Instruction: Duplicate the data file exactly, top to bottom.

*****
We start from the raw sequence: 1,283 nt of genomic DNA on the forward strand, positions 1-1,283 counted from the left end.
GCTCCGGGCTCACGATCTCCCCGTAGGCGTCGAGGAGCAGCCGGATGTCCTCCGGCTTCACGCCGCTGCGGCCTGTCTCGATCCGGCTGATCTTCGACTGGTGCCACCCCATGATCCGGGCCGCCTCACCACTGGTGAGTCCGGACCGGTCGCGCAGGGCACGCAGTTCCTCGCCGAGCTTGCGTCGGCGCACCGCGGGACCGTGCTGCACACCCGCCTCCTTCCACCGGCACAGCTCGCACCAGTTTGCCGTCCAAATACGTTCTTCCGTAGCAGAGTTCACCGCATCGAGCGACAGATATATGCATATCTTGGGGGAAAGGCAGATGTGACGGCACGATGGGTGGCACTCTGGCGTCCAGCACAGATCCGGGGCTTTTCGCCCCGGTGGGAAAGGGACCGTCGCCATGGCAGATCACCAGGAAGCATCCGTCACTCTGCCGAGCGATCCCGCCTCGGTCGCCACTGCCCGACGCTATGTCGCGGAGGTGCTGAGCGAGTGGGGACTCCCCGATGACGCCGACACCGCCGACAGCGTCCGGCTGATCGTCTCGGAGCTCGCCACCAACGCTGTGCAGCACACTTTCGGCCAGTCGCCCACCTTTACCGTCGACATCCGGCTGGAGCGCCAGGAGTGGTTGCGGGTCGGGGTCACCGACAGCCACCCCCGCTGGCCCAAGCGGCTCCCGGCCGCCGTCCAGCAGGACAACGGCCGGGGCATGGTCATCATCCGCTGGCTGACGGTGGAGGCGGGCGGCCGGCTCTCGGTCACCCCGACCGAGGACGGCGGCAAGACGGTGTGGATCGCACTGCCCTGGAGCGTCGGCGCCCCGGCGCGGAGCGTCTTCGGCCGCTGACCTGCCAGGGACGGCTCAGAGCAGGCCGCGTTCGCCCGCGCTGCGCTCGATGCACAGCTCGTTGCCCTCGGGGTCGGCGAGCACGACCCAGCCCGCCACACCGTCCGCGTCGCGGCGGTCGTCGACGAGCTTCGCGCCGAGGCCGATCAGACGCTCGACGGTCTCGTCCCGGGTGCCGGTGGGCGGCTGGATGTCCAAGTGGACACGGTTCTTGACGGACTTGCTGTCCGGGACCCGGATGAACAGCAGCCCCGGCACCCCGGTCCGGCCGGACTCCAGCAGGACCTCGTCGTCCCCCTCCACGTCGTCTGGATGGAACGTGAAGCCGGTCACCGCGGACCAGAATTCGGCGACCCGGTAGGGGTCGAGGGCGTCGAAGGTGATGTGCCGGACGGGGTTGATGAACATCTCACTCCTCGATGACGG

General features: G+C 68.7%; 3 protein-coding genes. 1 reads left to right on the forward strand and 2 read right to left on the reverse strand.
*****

We start from the raw sequence: 1,283 nt of genomic DNA on the forward strand, positions 1-1,283 counted from the left end.
GCTCCGGGCTCACGATCTCCCCGTAGGCGTCGAGGAGCAGCCGGATGTCCTCCGGCTTCACGCCGCTGCGGCCTGTCTCGATCCGGCTGATCTTCGACTGGTGCCACCCCATGATCCGGGCCGCCTCACCACTGGTGAGTCCGGACCGGTCGCGCAGGGCACGCAGTTCCTCGCCGAGCTTGCGTCGGCGCACCGCGGGACCGTGCTGCACACCCGCCTCCTTCCACCGGCACAGCTCGCACCAGTTTGCCGTCCAAATACGTTCTTCCGTAGCAGAGTTCACCGCATCGAGCGACAGATATATGCATATCTTGGGGGAAAGGCAGATGTGACGGCACGATGGGTGGCACTCTGGCGTCCAGCACAGATCCGGGGCTTTTCGCCCCGGTGGGAAAGGGACCGTCGCCATGGCAGATCACCAGGAAGCATCCGTCACTCTGCCGAGCGATCCCGCCTCGGTCGCCACTGCCCGACGCTATGTCGCGGAGGTGCTGAGCGAGTGGGGACTCCCCGATGACGCCGACACCGCCGACAGCGTCCGGCTGATCGTCTCGGAGCTCGCCACCAACGCTGTGCAGCACACTTTCGGCCAGTCGCCCACCTTTACCGTCGACATCCGGCTGGAGCGCCAGGAGTGGTTGCGGGTCGGGGTCACCGACAGCCACCCCCGCTGGCCCAAGCGGCTCCCGGCCGCCGTCCAGCAGGACAACGGCCGGGGCATGGTCATCATCCGCTGGCTGACGGTGGAGGCGGGCGGCCGGCTCTCGGTCACCCCGACCGAGGACGGCGGCAAGACGGTGTGGATCGCACTGCCCTGGAGCGTCGGCGCCCCGGCGCGGAGCGTCTTCGGCCGCTGACCTGCCAGGGACGGCTCAGAGCAGGCCGCGTTCGCCCGCGCTGCGCTCGATGCACAGCTCGTTGCCCTCGGGGTCGGCGAGCACGACCCAGCCCGCCACACCGTCCGCGTCGCGGCGGTCGTCGACGAGCTTCGCGCCGAGGCCGATCAGACGCTCGACGGTCTCGTCCCGGGTGCCGGTGGGCGGCTGGATGTCCAAGTGGACACGGTTCTTGACGGACTTGCTGTCCGGGACCCGGATGAACAGCAGCCCCGGCACCCCGGTCCGGCCGGACTCCAGCAGGACCTCGTCGTCCCCCTCCACGTCGTCTGGATGGAACGTGAAGCCGGTCACCGCGGACCAGAATTCGGCGACCCGGTAGGGGTCGAGGGCGTCGAAGGTGATGTGCCGGACGGGGTTGATGAACATCTCACTCCTCGATGACGG

General features: G+C 68.7%; 3 protein-coding genes. 1 reads left to right on the forward strand and 2 read right to left on the reverse strand.